With respect to fundamental authorities and lines of accountability, however, the executive branch has never been a pristine unity. From the decision in the first Congress to give the comptroller in the Department of the Treasury a substantial degree of legal autonomy within the department,5 down to the more recent "independent counsels" functioning in an uneasy relationship with the executive branch,6 not all officers have been directly accountable to the President.7 These exceptions notwithstanding, the prevailing organizational norm has historically been toward an executive accountable to the President.8

Reinforcing the hierarchical concept of the accountable executive has been the view that authority ought to be assigned by delegation from the President or department heads to subordinate officers, rather than being assigned directly by Congress to a nondepartment head.9 The first substantial breaks with this concept did not occur until the creation of the Civil Service Commission in 1883 and the Interstate Commerce Commission in 1887. Subsequently, more independent regulatory commissions would be added. In the 20th century, an increasing number of "independent" agencies were established, the term "independent" meaning that an agency was not established within a department (e.g., Tennessee Valley Authority; National Aeronautic and Space Administration). Nonetheless, the independent agencies generally remained full government agencies operating under all the general management laws,10 except where exempted.

The view that all government activities should be accountable in some manner to politically responsible officials received its most forceful iteration in the 20th century in the Hoover Commission report of 1949:

[The] organization and administration of the Government ... must establish a clear line of control from the President to these department and agency heads and from them to their subordinates with correlative responsibility from these officials to the President, cutting through the barriers which in many cases made bureaus and agencies partially independent of the Chief Executive.11

Through the 1950s the organization and management of the executive branch generally followed some basic rules. If an entity was established by Congress to accomplish a public purpose, the probability was that it was an agency of the United States operating under the general management laws enforced by the President. These values, originating with the founding fathers, as reinterpreted by the Progressives, featured the centrality of public law, departmental integration and political accountability. The President was viewed as the chief manager of the administrative system.12 The governmental and private sectors cooperated, but were kept legally distinct in the interests of protecting citizens' rights against a potentially arbitrary government.

These values began to be challenged in the 1960s as evidenced in the establishment of the Communications Satellite Corporation (ComSat) in 1962. Congress, in this instance, created a private, for-profit corporation indicating a more flexible attitude towards organizational innovation. Additional organizations appeared that were intentionally mixed in their legal characteristics. The term "quasi governmental" began to appear in legislation, and unusual structures would be constructed to promote "flexibility," even when flexibility sometimes resulted in less accountability. This was one of the arguments made for creating the Corporation for Public Broadcasting in 1967 (81 Stat. 365; 47 U.S.C. 396).13 Other factors began to further erode the accountable executive model, such as greater dependence upon third parties, usually private contractors, for the performance of governmental functions.14 The number of full-time civil servants in the federal government as a percentage of the workforce began what was to become a substantial decline, a decline accelerated in recent years.15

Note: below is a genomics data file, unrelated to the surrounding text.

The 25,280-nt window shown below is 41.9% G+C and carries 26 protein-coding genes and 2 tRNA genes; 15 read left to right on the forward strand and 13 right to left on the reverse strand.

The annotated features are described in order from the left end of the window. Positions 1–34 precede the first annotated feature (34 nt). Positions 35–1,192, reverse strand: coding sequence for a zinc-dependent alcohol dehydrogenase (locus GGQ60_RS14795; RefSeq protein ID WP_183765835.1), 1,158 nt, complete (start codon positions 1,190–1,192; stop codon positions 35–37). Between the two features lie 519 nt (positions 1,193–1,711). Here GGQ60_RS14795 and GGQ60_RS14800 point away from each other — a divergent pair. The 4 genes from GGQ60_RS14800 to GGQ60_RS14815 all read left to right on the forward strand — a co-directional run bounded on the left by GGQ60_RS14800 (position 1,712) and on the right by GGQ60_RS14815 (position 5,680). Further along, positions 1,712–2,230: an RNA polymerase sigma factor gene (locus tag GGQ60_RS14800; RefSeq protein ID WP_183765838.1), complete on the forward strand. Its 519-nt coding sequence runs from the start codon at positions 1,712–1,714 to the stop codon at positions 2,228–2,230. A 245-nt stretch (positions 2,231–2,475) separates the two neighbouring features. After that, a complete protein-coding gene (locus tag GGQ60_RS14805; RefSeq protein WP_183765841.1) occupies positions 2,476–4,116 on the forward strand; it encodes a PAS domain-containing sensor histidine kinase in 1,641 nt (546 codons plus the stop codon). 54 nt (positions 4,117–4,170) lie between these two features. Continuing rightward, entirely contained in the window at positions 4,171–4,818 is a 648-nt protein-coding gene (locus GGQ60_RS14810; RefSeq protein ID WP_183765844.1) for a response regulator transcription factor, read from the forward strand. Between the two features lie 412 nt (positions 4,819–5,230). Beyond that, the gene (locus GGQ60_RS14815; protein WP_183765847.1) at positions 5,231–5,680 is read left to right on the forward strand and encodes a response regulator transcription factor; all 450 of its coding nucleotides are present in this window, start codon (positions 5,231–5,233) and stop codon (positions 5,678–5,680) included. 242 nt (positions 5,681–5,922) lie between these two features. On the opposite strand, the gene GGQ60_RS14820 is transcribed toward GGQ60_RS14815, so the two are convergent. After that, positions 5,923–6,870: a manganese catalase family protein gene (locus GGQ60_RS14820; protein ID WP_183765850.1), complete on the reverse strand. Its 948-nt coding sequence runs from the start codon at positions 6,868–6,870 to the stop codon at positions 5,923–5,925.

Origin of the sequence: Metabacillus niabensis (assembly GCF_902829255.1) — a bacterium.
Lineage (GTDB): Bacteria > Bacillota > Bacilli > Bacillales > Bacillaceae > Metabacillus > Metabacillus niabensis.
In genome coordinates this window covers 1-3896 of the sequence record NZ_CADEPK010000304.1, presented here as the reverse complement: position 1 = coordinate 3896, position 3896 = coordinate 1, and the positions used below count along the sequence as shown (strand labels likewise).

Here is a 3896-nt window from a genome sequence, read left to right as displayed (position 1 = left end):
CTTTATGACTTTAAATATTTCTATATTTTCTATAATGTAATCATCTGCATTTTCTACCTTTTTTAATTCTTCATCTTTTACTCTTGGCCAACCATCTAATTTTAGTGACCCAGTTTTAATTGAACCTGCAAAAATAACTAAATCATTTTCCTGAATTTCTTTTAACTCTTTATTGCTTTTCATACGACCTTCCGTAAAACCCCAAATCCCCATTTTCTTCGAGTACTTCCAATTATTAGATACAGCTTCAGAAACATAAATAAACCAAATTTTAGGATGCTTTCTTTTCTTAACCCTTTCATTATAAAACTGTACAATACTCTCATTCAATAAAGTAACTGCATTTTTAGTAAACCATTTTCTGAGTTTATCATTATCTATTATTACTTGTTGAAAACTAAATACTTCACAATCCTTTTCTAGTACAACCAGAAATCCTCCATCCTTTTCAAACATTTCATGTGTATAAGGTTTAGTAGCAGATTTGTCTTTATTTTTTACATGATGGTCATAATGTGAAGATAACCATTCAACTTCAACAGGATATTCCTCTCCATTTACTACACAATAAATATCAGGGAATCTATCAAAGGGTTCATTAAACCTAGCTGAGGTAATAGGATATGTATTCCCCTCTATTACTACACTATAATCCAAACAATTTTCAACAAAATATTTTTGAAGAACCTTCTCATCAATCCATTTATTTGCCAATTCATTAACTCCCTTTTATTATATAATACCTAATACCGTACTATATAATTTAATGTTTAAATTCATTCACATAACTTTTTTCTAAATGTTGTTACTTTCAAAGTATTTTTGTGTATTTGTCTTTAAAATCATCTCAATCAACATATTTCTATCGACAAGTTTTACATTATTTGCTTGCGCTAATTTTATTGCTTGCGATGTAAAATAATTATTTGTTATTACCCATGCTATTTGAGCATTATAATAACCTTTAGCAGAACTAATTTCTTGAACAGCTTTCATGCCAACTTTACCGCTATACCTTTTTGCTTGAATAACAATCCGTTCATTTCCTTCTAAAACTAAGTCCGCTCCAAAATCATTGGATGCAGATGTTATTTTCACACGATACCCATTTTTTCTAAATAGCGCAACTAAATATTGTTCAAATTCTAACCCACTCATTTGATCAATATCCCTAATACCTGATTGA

In the late 1980s, the concept of legally distinctive governmental and private sectors began to be seriously questioned.16 In its place a "new public management" concept emerged that argued that the governmental and private sectors were essentially alike and subject to the same, economic based, behavioral norms and practices. Internationally, the New Public Management (NPM)17 movement, coupled with the movement toward privatization of governmental agencies and programs, became the reigning orthodoxy. Many elements of NPM were to be found in Vice President Albert J. Gore's National Performance Review (NPR),18 which sought to "reinvent" some executive branch units and create corporate style, entrepreneurial structures.19

The purported, and often realized, strength of entrepreneurial management lies in the flexibility it provides managers to improve the performance of their agencies. Performance in the entrepreneurial context, is usually measured in "output" or "results" terms, rather than in conformance to process regulations. Hence, risk-taking by managers to achieve improved performance is to some degree accepted and encouraged. The evidence thus far available suggests that the new, entrepreneurial management has resulted in improved management in many executive agencies. On the other hand, simply improving performance, as was the case with the Internal Revenue Service in the early 1990s, has occasionally proven politically counterproductive to the agency if the improved performance (in this case increased tax collections) came at the apparent expense of other values, such as due process of law. The rapid ascendency of these "new" values in the United States has not been without challenge20 and has had consequences with respect to the quasi government, as will be discussed more fully later in the report.